Biden Approves Scaled-Down Alaska Oil Drilling Project

The Biden administration has green-lit a scaled-back version of the $8 billion Willow oil field development project, angering climate activists while delighting lawmakers from Alaska who have been battling to secure the project.

On Monday, the Department of the Interior (DOI) announced that it had approved three of the originally proposed five drilling pads by ConocoPhillips for the Willow project set within the 23 million acres of the National Petroleum Reserve-Alaska (NPR-A). The company acquired the leases in the late 1990s. ConocoPhillips will also relinquish rights to around 68,000 acres of its existing leases in the NPR-A.

The reduction of two drilling pads and relinquishment of 68,000 acres “reduces the project’s freshwater use and eliminates all infrastructure related to the two rejected drill sites, including approximately 11 miles of roads, 20 miles of pipelines, and 133 acres of gravel, all of which reduces potential impacts to caribou migration and subsistence users,” the DOI said in a press release on Mar. 13.

Abbie Dillen, president of environmental group Earthjustice, slammed the decision. “For all the talk of ‘scaling back,’ this decision green-lights 92 percent of proposed oil drilling and hands over one the most fragile, intact ecosystems in the world to ConocoPhillips. This is not climate leadership,” she said in a tweet on Mar. 13.

Sen. Ed Markey (D-Mass) called the approval of the Willow project an “environmental injustice.” The decision “leaves an oil stain on the administration’s climate accomplishments and the president’s commitment not to permit new oil and gas drilling on federal land,” he said.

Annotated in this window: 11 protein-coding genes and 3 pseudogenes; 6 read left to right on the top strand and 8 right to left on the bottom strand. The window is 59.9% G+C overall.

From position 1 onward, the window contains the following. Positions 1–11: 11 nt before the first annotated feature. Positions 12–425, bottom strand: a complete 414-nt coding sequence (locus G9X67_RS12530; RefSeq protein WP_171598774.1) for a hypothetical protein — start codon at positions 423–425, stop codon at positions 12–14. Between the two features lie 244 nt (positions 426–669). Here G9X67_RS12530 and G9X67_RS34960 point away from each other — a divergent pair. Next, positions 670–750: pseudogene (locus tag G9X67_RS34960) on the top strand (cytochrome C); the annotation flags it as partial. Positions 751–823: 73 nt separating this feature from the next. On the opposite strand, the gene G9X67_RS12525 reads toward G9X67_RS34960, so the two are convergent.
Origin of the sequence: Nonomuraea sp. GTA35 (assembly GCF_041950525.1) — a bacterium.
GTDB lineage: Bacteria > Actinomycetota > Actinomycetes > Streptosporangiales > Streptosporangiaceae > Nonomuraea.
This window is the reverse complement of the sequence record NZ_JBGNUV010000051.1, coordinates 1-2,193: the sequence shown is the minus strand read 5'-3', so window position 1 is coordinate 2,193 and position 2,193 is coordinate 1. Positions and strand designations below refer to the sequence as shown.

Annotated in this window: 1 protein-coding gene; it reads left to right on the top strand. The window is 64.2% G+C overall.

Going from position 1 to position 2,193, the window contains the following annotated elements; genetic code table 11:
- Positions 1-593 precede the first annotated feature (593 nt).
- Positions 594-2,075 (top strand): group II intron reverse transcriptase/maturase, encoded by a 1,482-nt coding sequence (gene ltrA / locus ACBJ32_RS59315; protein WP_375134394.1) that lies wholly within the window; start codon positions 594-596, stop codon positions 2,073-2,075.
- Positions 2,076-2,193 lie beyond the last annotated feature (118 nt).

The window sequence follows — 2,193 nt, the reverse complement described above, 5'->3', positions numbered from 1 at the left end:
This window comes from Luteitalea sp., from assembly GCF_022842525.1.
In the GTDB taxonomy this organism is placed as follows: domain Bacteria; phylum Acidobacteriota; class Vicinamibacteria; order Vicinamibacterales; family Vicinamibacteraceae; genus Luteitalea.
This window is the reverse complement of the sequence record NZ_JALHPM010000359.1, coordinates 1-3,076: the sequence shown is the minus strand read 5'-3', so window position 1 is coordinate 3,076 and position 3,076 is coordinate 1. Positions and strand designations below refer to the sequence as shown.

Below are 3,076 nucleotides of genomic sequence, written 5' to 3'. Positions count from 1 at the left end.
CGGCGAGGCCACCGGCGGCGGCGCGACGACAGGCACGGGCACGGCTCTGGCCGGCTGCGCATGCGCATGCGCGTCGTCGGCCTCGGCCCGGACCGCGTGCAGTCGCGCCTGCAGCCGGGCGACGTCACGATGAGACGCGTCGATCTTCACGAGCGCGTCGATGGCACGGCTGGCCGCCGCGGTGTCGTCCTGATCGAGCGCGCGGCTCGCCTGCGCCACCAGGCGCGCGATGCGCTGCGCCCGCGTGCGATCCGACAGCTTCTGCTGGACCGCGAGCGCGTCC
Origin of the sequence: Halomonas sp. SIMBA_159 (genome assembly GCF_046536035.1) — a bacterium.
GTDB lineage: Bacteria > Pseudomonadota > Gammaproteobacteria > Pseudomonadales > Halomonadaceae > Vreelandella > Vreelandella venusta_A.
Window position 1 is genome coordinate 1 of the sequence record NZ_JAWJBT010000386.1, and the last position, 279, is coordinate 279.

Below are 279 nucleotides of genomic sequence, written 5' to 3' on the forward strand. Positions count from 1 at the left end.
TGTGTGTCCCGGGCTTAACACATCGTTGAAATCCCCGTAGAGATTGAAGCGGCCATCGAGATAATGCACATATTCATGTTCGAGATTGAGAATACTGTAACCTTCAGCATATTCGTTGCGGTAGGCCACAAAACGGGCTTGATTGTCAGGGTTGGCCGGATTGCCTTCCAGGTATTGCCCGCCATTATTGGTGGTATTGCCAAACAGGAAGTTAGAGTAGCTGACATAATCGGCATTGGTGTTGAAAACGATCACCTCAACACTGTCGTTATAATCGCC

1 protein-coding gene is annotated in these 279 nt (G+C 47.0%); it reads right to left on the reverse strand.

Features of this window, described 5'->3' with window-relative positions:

In contrast, Republican and Democrat senators from Alaska welcomed the decision. “After years of relentless advocacy, we are now on the cusp of creating thousands of new jobs, generating billions of dollars in new revenues, improving quality of life on the North Slope and across our state,” said Senator Lisa Murkowski (R-Alaska), according to a press release on Mar. 13.

“Now, it’s on us here in Alaska to make sure that we make the best of this opportunity—that we use the revenues and jobs and economic opportunity from this project to make investments in the future of Alaska,” said Representative Mary Peltola (D-Alaska).

Over its 30-year lifespan, Willow is expected to produce more than 600 million barrels of oil while contributing up to $17 billion in revenues for state and federal governments as well as local communities. The Alaska House and Senate had earlier passed a unanimous resolution supporting the Willow project.

Limiting Drilling

Meanwhile, President Joe Biden will take action to “designate approximately 2.8 million acres in the Arctic Ocean nearshore the NPR-A as indefinitely off limits for future oil and gas leasing,” the DOI said.

In addition, drilling limits have also been proposed for 13 million acres of land within the NPR-A. Since 2007, there hasn’t been a single federal lease sale in the Arctic Ocean.

“With these actions, President Biden continues to deliver on the most aggressive climate agenda in American history,” the DOI said in a statement.

“He has made the United States a magnet for clean energy manufacturing and jobs. He secured record investments in climate resilience and environmental justice … And his economic agenda has put the United States back on track to reach its climate goals for 2030 and 2050.”

The Biden administration’s decision has come under criticism. “One can only come to one conclusion … Sky-high fuel cost coming soon,” Quang Nguyen, an Arizona Republican, stated in a Mar. 13th tweet while talking about the drilling limits in almost 16 million acres of land.

The DOI insists that new drilling restrictions are aimed at protecting wildlife as well as subsistence uses by indigenous communities.

The Biden administration also intends to restrict fossil fuel production at some places along the Colville River, Teshekpuk Lake, Kasegaluk Lagoon, Utukok Uplands, Peard Bay, and Kasegaluk Lagoon that are known for their rich wildlife.

From The Epoch Times